dc.publisher.faculty Faculty of Engineering and the Built Environment
dc.publisher.department Department of Civil Engineering en_ZA
uct.type.filetype
uct.type.filetype Text
uct.type.filetype Image
dc.identifier.apacitation Vanderschuren, M., & McKune, D. (2015). Emergency care facility access in rural areas within the golden hour?: Western Cape case study. <i>International Journal of Health Geographics</i>, http://hdl.handle.net/11427/12338 en_ZA
dc.identifier.chicagocitation Vanderschuren, Marianne, and Duncan McKune "Emergency care facility access in rural areas within the golden hour?: Western Cape case study." <i>International Journal of Health Geographics</i> (2015) http://hdl.handle.net/11427/12338 en_ZA
dc.identifier.vancouvercitation Vanderschuren M, McKune D. Emergency care facility access in rural areas within the golden hour?: Western Cape case study. International Journal of Health Geographics. 2015; http://hdl.handle.net/11427/12338. en_ZA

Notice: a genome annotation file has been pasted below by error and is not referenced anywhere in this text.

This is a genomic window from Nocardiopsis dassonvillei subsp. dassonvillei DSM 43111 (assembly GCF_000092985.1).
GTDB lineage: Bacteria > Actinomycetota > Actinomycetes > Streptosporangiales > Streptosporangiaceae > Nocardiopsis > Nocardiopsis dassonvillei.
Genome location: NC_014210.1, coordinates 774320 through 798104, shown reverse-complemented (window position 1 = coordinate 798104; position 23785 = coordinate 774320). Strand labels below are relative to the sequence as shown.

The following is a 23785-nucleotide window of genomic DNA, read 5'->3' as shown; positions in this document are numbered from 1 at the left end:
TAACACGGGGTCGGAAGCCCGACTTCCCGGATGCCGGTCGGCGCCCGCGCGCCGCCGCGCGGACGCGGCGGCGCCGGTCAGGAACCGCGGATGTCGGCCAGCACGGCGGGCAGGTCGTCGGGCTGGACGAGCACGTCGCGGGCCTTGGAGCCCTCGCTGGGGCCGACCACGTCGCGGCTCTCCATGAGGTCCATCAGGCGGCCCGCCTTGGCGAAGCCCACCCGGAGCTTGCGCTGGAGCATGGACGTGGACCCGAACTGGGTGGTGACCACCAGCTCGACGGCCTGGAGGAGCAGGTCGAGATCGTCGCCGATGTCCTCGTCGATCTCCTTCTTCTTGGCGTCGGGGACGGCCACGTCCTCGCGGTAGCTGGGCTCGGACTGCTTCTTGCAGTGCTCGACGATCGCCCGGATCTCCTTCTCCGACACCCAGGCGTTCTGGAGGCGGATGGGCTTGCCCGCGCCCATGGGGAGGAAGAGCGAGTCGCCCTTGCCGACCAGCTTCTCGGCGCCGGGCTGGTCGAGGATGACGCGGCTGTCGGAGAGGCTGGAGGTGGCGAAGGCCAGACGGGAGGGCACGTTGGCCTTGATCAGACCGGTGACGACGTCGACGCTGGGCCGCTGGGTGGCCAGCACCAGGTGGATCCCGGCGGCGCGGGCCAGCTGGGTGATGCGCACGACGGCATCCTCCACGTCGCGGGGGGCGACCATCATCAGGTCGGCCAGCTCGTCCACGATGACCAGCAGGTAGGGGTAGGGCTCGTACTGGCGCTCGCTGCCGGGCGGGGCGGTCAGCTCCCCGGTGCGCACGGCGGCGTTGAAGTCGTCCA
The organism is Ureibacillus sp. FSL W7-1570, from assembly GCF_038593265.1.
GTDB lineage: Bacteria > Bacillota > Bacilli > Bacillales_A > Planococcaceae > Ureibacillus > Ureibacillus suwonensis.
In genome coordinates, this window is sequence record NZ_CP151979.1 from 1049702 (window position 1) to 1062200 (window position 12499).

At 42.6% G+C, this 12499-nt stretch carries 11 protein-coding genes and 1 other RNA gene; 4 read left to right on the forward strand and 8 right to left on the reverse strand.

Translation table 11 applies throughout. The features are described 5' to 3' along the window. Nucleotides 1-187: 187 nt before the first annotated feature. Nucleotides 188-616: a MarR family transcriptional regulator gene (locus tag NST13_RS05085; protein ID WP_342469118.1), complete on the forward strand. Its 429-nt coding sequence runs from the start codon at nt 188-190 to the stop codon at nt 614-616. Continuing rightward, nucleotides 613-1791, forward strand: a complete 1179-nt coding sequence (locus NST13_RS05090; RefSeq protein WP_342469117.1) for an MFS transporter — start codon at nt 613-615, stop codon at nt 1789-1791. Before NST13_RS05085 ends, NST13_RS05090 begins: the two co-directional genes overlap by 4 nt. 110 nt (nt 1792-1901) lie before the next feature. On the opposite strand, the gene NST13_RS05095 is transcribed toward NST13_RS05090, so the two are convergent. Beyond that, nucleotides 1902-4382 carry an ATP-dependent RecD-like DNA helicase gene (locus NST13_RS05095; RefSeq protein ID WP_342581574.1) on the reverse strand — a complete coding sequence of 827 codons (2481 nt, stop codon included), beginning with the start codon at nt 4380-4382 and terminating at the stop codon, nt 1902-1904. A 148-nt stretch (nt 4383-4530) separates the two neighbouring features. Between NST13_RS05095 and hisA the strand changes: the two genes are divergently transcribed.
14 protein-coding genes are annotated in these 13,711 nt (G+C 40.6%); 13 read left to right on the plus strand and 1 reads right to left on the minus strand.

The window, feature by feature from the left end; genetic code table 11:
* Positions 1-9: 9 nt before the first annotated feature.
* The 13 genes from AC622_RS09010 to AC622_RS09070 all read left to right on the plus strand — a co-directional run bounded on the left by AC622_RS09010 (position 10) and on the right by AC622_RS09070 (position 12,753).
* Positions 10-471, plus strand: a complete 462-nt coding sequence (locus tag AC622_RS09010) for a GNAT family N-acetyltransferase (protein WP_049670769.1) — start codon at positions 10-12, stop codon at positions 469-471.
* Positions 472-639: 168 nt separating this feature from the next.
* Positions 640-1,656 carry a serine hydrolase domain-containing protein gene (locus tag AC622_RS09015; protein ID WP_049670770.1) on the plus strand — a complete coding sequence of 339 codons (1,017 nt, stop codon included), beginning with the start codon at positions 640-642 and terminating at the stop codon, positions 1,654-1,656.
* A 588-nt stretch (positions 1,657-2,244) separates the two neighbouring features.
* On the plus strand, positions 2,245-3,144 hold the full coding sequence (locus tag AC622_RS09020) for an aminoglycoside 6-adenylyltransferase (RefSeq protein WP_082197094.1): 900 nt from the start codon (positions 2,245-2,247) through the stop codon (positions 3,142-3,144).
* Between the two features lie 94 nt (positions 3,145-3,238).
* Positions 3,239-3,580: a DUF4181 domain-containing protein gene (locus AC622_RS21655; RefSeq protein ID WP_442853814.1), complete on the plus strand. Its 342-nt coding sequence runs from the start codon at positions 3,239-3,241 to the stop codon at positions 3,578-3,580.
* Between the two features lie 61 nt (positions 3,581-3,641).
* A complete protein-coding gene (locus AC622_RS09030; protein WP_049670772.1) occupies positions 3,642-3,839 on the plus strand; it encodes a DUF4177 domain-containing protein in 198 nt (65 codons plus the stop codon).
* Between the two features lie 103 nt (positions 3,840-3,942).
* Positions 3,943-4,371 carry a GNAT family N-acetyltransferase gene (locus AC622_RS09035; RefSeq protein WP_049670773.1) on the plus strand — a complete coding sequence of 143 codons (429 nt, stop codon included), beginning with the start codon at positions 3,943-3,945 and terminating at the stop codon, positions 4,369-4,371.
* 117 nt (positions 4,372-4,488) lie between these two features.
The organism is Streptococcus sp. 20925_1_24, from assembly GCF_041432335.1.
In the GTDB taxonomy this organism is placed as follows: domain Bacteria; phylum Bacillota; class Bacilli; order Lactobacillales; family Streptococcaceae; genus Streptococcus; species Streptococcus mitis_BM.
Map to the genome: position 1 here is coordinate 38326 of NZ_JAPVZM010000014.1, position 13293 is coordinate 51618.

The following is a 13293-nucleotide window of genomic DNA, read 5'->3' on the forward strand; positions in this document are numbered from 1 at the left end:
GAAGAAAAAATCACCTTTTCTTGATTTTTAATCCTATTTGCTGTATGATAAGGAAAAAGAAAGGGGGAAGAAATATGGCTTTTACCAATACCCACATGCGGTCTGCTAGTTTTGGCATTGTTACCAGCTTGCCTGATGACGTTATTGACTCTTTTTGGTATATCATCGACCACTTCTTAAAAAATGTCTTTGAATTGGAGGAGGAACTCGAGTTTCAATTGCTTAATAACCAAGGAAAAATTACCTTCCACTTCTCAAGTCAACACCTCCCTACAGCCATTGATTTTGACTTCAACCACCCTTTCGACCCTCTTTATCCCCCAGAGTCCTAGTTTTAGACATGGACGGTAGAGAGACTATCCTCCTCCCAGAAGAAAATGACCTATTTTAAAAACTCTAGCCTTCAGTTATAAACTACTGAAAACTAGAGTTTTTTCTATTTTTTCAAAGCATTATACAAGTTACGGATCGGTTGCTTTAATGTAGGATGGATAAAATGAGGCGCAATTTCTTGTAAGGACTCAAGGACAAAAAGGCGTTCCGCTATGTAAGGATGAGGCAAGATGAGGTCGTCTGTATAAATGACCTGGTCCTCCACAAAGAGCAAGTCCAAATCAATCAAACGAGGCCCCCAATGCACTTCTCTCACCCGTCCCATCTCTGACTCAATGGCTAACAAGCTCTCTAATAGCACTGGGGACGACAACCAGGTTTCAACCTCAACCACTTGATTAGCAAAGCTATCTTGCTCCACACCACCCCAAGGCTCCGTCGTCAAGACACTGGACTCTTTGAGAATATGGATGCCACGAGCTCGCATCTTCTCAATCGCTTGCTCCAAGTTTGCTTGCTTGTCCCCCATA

dc.identifier.ris TY - Journal Article AU - Vanderschuren, Marianne AU - McKune, Duncan AB - Background: Road Safety is a major cause of death around the world and South Africa has one of the highest road fatality rates. Many measures, engineering and medical, are investigated. However, analysis of the accessibility of emergency care facilities is often overlooked. This paper aims to fill the gap between pre-crash engineering solutions and literature on trauma injuries and emergency care procedures. The focus is on the role that accessibility to emergency care facilities in rural areas plays, given that 50% of the world’s population lives in rural areas, which are often omitted from international research. The Western Cape (a rural province with low population volumes and high volume roads in South Africa) is analysed as an example of access to trauma care in rural areas. Method: It is internationally accepted that the time to emergency care facilities influences the survival chances. However, the international literature still debates the exact time period. In this paper, the ‘Golden Hour’ is used to analyse the accessibility of emergency care facilities in rural areas and establish a geographical analysis method which identifies risk areas. The analysis can be repeated if the international literature debates regarding the exact time period changes. Results: A Geographical Information System (GIS) tool revealed that 53% of the fatalities in the rural parts of the Western Cape occur outside the Golden Hour. In high risk crash areas, the fatality risk is up to nine times higher than the province’s rural average. Conclusions: People in need of trauma care after a road crash are most likely to survive if they receive definitive care timeously. At the time of the study, the rural areas in the Western Cape had 44 Emergency Medical Services stations and 29 medical facilities that can assist to provide definitive (trauma) care. Further optimisation of the facility locations is recommended and research has begun. More advanced geographical modelling is possible when improved data becomes available on the ‘Golden Hour’ theory, differential times for varying injury types or travel speeds of ambulances. This, more advanced, modelling can reduce the road crash burden in rural areas around the world further. DA - 2015-01-16 DB - OpenUCT DO - 10.1186/1476-072X-14-5 DP - University of Cape Town J1 - International Journal of Health Geographics LK - https://open.uct.ac.za PB - University of Cape Town PY - 2015 SM - 1476-072X T1 - Emergency care facility access in rural areas within the golden hour?: Western Cape case study TI - Emergency care facility access in rural areas within the golden hour?: Western Cape case study UR - http://hdl.handle.net/11427/12338 ER - en_ZA